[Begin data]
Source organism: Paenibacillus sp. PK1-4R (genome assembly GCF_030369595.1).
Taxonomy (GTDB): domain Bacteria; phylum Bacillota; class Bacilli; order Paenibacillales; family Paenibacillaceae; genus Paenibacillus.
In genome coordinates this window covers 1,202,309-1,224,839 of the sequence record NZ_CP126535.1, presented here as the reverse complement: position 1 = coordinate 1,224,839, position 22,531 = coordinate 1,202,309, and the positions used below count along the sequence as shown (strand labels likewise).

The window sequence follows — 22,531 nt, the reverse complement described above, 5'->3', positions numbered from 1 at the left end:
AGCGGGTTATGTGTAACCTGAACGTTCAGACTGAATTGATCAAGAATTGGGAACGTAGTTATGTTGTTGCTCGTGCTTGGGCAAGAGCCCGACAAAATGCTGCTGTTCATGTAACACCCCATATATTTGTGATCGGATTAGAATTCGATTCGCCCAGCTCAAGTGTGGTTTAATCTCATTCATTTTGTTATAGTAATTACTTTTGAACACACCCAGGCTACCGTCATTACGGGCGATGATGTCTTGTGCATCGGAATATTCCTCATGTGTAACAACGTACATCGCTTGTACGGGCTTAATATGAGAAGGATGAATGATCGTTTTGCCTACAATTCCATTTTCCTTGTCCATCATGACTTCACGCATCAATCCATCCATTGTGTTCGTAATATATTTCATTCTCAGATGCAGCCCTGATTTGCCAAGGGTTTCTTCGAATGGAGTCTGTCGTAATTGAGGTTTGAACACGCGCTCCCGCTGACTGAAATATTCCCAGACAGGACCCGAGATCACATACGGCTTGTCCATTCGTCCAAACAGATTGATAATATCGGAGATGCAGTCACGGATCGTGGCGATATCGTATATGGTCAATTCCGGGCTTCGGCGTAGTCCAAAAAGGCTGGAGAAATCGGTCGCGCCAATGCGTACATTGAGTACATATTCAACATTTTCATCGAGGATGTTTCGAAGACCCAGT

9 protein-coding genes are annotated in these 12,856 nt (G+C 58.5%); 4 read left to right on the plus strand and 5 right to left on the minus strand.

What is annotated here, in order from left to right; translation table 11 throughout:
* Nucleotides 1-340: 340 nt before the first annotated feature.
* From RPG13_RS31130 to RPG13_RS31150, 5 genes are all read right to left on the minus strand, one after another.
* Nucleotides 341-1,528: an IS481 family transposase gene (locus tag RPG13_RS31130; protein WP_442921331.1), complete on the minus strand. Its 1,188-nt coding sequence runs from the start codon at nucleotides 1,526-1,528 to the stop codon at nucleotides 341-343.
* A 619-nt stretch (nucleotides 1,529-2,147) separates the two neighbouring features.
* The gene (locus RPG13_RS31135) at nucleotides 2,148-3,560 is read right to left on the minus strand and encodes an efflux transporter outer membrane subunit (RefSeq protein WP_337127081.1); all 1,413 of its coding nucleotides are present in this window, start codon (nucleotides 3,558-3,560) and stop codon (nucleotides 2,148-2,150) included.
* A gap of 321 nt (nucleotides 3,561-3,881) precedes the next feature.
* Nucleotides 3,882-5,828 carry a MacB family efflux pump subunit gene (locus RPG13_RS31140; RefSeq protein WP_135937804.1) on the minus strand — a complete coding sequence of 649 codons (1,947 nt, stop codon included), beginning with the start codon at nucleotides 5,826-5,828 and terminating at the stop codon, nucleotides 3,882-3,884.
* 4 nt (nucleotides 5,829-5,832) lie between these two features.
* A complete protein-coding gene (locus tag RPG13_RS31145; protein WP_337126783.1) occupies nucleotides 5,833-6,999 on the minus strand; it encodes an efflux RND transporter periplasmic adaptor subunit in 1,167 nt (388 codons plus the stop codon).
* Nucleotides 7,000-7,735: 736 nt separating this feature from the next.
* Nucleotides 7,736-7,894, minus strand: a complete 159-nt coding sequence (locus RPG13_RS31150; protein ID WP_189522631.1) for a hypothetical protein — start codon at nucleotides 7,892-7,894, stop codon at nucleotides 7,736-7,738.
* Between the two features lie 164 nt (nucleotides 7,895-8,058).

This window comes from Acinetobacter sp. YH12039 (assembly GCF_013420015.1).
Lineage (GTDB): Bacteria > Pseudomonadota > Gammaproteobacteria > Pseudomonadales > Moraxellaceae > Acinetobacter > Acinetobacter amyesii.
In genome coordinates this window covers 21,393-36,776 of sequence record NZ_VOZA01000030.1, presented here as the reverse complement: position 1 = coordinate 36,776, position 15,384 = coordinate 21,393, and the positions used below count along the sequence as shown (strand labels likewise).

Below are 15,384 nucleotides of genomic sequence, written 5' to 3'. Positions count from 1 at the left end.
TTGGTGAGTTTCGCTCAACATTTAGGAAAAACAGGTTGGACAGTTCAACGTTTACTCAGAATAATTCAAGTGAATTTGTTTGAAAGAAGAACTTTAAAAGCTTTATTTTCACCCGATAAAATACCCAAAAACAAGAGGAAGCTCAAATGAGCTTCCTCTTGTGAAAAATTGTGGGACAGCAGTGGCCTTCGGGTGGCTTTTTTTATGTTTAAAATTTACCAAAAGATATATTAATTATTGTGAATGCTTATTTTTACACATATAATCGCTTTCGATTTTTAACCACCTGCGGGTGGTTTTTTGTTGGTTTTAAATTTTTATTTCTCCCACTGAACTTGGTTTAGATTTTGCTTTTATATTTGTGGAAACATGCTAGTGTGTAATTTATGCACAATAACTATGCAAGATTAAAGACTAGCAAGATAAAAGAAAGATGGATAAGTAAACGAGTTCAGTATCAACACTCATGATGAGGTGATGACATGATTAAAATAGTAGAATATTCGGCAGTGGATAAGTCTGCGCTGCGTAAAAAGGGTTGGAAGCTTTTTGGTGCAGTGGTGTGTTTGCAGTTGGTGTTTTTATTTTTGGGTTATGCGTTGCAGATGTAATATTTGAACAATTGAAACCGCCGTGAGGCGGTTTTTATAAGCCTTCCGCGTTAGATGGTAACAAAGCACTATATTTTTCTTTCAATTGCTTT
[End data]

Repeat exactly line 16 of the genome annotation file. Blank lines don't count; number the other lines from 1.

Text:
* A complete protein-coding gene (locus tag RPG13_RS31145; protein WP_337126783.1) occupies nucleotides 5,833-6,999 on the minus strand; it encodes an efflux RND transporter periplasmic adaptor subunit in 1,167 nt (388 codons plus the stop codon).